FILM REVIEWS: Cabrini, Monster and Drive-Away Dolls will inform, educate and add spice

There’s a very strong Italian theme in one of this week’s films … and if that puts you in the mood for food then there’s plenty of appropriate food venues on Westside.

Right next door to Cineworld at No 175 Broad Street is Del Villaggio where menus include main, lunch, set, kids and vegan – margherita pizza is £12.95 and a tagliatelle bolognaise is £15.50. Fancy splashing out? A 9oz fillet steak is £29.50.

Other Italian restaurants nearby include Rudy’s Pizza and Piccolino, both just over the road in Oozells Square, Brindleyplace.

CABRINI (12A, 142 mins). Catholic missionary Francesca Cabrini battles sexism and anti-Italian feelings to launch her hospital charity dream in poverty-hit New York in the late 19th century. Alejandro Gomez Monteverde directs Cristiana Dell’Anna in the title role.

The verdict: *** Catholics in particular will love this story of a woman who became America’s first female saint and a beacon for the positives in immigration.

Although Cabrini plays like a hagiographic Sunday afternoon matinee and the sepia tint is a bit overbearing, it’s still a film of some impressive ambition, determined to highlight the pioneering spirit of the kind of person you ought to be aware of even though you’ve probably never heard of her.

The efforts to get it made have delivered a kind of overlong, Euro-pudding movie determined to prove that women can always achieve anything when they are given the opportunity.

Because real drama is sacrificed on the altar of well-meaning earnestness, using the epilogue notes at the beginning instead might have shortened the running time and created more room for drama. 

But no matter … you’ll feel better for meeting Cabrini’s spirit which was fired in the crucible of New York and then spread impressively around the world thereafter. There’s even an Andrea Bocelli song over the end credits.

MONSTER (12A, 127 mins). The last Japanese film I raved about, Godzilla Minus One, won the special effects Oscar earlier this month. Monster has a very different meaning here in a film about the changing behaviour of a young boy at school that has his mother worried.

The verdict: **** From the moment it begins with a burning tower block, Monster will effortlessly transport you to Japan.

With themes of sexuality and domestic abuse as well as society and the media, the subtitled film packs a lot in alongside fine work by the late composer Ryuichi Sakamoto.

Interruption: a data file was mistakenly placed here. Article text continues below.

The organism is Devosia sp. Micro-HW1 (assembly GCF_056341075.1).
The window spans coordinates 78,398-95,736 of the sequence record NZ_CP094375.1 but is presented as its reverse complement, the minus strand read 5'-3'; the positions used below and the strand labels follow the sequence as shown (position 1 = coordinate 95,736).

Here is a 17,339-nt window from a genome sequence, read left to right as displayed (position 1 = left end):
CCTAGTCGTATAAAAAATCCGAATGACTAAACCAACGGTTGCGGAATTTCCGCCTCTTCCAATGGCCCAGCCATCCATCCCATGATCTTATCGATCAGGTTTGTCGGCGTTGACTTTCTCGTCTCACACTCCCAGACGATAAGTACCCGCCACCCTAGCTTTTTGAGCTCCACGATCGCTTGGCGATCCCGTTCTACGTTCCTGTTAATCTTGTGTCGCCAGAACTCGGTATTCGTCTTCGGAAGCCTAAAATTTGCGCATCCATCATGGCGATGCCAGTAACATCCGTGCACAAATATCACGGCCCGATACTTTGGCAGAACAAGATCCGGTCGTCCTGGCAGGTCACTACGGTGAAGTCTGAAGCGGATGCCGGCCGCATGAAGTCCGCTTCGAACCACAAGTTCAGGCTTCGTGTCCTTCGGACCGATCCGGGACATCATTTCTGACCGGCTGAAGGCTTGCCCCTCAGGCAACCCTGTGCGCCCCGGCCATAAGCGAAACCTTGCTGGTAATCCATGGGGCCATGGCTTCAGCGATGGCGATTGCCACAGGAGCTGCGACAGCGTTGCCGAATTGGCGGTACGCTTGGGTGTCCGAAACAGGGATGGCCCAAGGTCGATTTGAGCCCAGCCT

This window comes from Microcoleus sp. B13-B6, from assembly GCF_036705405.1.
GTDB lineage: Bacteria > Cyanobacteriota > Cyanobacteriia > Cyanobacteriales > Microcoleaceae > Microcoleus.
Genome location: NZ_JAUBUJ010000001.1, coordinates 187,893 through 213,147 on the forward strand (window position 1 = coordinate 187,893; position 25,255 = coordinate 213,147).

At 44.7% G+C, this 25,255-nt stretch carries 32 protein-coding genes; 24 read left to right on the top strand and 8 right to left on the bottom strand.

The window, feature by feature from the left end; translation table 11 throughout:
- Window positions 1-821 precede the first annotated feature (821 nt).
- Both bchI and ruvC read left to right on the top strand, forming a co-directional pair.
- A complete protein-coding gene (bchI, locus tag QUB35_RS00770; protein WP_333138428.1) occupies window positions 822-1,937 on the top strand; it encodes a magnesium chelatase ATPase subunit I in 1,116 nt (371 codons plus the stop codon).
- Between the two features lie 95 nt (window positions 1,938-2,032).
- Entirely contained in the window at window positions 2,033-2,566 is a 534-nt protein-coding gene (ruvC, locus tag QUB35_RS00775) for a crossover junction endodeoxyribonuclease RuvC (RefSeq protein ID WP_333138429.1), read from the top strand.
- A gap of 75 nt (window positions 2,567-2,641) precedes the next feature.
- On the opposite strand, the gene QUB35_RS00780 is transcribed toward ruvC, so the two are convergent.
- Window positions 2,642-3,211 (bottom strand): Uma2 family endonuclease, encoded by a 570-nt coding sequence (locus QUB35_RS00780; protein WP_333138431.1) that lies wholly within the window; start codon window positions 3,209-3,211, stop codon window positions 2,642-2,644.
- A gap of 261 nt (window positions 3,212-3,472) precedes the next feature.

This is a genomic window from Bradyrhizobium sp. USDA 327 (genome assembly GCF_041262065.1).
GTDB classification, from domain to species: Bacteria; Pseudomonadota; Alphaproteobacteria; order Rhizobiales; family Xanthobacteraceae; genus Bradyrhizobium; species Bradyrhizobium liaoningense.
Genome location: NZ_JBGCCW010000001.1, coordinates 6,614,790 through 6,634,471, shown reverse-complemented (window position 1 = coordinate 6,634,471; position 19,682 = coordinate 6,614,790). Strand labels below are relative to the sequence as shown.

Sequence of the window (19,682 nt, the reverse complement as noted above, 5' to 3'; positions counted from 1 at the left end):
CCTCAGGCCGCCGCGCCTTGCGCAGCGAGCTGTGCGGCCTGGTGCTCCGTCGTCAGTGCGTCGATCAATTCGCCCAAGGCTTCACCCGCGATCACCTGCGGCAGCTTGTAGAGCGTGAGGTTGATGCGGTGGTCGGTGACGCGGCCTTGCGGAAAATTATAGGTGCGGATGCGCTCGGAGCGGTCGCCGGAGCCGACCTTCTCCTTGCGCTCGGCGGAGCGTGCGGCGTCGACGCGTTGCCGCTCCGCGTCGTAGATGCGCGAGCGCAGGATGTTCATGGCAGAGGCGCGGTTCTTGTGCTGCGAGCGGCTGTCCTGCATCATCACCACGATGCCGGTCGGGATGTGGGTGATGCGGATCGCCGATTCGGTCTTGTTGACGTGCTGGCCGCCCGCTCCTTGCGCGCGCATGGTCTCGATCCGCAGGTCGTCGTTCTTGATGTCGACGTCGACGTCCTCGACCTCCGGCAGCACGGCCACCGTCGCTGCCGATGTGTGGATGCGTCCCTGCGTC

World cinema has much to teach Hollywood about to handle sensitive subjects like motherhood and how children grow up alongside each other for good or for bad. 

Director Kore-eda Hirokazu’s impressively multi-layered Monster is the best in class this year with especially fine performances by Soya Kurokawa (Minato) and Hinata Hiragi (Yori). If any of the subject matter is familiar territory, you could be moved to tears.

DRIVE-AWAY DOLLS (15, 84 mins). In a quickfire comedy thriller, two girls take a road trip to Tallahassee – without realising some criminals will be on their tail looking for the content of their hired car’s boot.

The verdict: *** The Ethan Coen half of The Coen Brothers (No Country For Old Men) plays it for laughs as nubile young women engaging in lashings of lesbian sex are being pursued by hapless older men.

Margaret Qualley and Geraldine Viswanathan play the road trip’s odd couple with real comedy star Beanie Feldstein somewhat underused.

A cross between the likes of Thelma & Louise and Nicolas Cage’s 30-year-old Red Rock West, the result is akin to watching an Edgar Wright film without Edgar Wright, the oddball comedy hitting some occasional high notes but failing to be underpinned by the kind of more dramatic, edge of seat ride that Wright gave us with Baby Driver (2017) or Quentin Tarantino with Death Proof (2007).

Note: Cabrini and Drive-Away Dolls are playing both Odeon Broadway Plaza and Cineworld Broad Street. Monster is at the latter only.

PICTURE CREDITS: Drive-Away Dolls, Universal; Monster, Picturehouse Entertainment. Cabrini, Angel Studios.

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